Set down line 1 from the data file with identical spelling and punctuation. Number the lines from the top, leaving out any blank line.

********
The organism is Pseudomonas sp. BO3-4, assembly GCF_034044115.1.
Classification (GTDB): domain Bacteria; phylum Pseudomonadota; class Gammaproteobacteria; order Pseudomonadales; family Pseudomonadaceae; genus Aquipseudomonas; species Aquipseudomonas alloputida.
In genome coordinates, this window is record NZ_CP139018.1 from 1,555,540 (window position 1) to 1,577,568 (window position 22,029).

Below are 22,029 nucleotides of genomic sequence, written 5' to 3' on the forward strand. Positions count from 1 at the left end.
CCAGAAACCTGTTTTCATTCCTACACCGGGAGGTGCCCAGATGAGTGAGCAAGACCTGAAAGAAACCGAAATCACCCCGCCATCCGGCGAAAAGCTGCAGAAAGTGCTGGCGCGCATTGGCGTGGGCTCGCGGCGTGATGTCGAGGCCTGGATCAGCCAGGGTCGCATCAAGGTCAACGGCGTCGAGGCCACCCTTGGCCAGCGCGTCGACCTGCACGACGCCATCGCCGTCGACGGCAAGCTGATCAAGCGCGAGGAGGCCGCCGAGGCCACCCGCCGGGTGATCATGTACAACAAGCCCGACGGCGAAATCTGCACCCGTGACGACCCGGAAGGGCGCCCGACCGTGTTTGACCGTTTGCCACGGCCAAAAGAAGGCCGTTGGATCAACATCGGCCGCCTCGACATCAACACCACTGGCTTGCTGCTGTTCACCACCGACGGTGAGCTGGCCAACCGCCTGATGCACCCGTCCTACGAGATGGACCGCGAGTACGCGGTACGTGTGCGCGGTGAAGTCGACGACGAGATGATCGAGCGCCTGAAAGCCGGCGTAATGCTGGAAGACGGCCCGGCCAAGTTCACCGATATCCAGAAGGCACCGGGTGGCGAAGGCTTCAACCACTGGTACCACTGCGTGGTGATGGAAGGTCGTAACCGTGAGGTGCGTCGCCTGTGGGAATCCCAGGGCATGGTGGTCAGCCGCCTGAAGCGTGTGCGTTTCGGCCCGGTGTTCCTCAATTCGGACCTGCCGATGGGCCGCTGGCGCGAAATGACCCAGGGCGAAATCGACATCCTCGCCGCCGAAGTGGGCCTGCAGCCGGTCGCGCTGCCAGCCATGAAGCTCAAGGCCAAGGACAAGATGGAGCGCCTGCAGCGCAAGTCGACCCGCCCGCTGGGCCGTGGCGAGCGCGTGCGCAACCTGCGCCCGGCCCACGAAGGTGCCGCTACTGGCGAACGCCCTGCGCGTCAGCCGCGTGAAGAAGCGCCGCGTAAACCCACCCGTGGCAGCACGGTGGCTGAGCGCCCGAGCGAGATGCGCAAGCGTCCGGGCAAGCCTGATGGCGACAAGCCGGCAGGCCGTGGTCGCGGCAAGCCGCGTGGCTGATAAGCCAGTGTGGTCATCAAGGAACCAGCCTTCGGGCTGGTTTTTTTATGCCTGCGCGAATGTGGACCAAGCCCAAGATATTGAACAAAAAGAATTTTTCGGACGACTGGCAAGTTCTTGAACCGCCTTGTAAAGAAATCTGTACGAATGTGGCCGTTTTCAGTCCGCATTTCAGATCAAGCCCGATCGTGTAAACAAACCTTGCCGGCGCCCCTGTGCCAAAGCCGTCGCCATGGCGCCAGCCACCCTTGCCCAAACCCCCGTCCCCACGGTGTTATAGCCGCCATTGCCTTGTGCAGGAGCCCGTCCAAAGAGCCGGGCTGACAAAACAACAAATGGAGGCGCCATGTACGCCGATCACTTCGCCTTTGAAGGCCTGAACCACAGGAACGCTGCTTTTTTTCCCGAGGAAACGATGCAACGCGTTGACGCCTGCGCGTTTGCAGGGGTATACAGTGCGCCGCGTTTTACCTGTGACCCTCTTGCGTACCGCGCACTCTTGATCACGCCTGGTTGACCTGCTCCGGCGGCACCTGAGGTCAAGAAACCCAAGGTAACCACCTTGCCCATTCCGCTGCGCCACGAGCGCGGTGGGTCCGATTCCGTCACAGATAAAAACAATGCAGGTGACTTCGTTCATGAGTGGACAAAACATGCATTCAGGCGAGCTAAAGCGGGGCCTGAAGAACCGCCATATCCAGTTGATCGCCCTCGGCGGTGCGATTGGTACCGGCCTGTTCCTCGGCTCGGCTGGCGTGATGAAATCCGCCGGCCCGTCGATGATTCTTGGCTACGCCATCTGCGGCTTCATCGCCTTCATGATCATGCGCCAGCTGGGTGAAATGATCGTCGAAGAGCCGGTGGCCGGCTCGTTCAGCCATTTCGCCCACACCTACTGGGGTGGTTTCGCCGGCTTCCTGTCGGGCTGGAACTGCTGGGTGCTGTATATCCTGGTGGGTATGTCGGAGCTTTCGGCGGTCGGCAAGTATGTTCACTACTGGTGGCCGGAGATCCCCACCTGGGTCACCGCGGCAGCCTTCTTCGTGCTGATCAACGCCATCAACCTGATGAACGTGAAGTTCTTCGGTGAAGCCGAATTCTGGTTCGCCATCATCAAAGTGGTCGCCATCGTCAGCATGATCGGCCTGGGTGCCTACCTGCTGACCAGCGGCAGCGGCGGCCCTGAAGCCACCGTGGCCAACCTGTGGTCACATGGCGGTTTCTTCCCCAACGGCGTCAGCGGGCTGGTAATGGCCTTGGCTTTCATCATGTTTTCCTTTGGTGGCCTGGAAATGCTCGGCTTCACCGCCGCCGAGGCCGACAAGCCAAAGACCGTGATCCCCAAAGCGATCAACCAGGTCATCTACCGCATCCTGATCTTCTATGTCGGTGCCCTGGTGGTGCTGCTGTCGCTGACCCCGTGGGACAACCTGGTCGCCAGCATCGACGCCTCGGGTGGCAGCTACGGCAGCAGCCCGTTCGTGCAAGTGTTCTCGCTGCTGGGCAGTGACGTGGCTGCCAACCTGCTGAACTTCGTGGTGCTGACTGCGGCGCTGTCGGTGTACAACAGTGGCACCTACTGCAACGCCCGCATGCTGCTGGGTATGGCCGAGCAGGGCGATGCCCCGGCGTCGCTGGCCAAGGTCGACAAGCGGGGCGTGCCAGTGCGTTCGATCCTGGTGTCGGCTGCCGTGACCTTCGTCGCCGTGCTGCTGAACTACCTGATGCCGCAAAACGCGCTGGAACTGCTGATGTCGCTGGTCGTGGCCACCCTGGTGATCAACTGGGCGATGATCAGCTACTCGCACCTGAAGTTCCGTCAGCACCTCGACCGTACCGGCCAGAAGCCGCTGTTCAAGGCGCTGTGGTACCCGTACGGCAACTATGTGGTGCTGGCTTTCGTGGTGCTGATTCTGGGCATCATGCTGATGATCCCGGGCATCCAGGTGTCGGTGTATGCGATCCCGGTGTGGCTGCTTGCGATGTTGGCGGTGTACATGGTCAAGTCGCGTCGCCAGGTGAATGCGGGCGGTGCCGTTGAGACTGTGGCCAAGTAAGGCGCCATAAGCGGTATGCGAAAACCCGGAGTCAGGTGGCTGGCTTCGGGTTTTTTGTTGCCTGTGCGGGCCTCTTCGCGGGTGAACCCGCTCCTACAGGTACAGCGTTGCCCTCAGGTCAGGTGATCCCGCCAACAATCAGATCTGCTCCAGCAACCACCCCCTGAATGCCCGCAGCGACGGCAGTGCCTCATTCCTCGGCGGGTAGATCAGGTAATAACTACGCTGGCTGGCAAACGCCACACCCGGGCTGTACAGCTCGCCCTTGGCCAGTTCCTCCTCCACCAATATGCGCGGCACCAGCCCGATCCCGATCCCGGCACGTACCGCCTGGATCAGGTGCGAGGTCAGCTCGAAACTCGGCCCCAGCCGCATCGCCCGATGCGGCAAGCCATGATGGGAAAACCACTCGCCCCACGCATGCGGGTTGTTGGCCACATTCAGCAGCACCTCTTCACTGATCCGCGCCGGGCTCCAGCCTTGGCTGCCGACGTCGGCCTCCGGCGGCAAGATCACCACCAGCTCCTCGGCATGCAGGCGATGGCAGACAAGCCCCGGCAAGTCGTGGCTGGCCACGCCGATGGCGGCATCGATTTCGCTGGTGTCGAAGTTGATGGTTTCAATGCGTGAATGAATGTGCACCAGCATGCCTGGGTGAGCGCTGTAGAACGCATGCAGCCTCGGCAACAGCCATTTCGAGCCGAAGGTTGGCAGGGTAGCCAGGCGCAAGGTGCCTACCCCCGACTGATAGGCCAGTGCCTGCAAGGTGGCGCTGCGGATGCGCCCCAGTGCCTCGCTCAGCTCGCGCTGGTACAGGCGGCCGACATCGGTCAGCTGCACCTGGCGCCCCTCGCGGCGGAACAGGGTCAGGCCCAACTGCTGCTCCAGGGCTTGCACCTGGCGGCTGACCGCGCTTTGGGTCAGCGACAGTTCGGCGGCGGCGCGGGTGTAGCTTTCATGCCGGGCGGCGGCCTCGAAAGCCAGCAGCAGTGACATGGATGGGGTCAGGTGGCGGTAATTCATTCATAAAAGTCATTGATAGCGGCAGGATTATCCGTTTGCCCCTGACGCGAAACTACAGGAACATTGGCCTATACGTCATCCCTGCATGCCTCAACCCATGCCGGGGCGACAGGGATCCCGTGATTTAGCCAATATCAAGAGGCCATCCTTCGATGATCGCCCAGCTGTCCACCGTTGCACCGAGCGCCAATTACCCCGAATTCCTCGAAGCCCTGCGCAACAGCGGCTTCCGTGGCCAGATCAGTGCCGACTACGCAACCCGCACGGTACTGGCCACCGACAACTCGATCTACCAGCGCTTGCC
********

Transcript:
The organism is Pseudomonas sp. BO3-4, assembly GCF_034044115.1.